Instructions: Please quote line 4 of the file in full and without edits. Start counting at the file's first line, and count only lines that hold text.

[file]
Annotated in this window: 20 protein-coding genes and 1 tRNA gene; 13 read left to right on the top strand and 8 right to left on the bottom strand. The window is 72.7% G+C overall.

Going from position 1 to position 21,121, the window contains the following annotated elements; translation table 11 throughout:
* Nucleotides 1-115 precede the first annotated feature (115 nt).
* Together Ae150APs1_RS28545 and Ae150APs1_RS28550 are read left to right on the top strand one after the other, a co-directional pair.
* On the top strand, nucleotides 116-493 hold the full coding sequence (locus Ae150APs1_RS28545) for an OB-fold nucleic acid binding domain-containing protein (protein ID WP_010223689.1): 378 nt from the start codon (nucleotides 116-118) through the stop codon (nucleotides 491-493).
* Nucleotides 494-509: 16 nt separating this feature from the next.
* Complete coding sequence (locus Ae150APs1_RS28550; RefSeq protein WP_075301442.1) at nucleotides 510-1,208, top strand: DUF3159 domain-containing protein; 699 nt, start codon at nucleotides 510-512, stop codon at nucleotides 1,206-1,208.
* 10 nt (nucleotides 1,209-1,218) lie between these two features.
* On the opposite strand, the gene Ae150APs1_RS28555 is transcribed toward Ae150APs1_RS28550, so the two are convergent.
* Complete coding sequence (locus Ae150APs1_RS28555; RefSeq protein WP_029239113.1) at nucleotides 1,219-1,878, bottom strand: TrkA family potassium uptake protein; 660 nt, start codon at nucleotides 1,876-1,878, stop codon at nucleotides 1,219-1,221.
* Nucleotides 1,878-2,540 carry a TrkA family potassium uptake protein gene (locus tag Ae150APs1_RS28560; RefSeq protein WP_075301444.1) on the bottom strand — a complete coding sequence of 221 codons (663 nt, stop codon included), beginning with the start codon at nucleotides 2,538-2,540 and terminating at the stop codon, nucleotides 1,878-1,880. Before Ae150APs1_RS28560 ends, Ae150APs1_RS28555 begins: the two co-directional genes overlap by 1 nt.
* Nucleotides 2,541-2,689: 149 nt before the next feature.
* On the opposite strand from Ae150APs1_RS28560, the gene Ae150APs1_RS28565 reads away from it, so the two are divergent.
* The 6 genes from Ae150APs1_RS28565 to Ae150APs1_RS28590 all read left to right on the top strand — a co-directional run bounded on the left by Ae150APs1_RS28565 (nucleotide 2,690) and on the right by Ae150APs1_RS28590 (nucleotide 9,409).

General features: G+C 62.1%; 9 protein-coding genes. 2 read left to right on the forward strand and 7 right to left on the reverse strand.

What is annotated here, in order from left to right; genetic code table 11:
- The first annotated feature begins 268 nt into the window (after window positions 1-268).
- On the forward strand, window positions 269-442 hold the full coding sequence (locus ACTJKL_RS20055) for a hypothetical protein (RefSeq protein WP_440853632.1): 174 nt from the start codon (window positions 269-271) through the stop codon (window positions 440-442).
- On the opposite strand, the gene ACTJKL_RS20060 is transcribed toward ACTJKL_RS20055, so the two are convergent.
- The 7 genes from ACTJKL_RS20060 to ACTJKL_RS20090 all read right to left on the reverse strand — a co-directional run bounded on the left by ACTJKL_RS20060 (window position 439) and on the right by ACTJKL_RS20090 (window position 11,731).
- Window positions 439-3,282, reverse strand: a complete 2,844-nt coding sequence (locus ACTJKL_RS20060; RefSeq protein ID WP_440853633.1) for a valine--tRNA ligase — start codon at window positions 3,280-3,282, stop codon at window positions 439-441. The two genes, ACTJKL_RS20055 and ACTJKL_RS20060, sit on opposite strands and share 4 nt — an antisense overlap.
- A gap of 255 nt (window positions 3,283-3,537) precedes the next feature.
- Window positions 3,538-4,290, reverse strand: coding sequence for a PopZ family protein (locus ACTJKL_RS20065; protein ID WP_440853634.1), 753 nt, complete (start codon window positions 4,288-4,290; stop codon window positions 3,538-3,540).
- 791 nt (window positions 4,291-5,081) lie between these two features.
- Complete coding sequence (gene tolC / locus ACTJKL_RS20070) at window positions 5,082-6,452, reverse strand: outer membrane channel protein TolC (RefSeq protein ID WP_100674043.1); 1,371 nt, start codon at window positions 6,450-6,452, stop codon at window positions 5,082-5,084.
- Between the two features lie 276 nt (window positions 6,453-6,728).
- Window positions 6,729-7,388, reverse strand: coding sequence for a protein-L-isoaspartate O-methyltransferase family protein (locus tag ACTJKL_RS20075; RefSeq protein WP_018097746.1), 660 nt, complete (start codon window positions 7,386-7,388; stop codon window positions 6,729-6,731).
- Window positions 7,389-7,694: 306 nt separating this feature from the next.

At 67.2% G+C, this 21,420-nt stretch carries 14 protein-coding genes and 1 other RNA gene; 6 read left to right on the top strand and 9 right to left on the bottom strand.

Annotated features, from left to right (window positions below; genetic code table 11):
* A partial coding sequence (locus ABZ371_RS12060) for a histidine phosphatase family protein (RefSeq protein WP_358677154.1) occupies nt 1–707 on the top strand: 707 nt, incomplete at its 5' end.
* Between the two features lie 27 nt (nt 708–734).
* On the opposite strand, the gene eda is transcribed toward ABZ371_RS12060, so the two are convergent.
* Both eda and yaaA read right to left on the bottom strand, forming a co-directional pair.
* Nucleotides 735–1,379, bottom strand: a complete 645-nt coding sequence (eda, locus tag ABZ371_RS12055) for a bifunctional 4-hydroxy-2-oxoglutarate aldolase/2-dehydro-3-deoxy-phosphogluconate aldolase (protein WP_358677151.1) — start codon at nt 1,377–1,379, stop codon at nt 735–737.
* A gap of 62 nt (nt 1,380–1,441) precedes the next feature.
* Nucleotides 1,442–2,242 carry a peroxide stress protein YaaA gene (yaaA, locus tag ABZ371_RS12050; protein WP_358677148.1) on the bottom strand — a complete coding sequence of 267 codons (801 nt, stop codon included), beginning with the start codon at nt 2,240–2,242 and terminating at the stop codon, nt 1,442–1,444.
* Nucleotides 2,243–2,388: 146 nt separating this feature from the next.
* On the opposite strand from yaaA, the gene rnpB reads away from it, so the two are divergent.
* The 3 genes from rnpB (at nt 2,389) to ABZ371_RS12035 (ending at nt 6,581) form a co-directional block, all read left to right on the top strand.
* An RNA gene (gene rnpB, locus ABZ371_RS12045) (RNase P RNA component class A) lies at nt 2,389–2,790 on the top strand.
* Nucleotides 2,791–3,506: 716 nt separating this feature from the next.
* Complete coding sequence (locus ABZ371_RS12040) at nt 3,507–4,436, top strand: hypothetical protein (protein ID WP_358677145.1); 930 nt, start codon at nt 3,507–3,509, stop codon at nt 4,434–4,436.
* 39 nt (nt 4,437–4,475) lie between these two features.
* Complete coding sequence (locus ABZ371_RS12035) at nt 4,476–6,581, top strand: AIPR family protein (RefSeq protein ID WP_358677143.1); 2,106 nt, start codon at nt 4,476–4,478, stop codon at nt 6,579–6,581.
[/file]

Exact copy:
* Together Ae150APs1_RS28545 and Ae150APs1_RS28550 are read left to right on the top strand one after the other, a co-directional pair.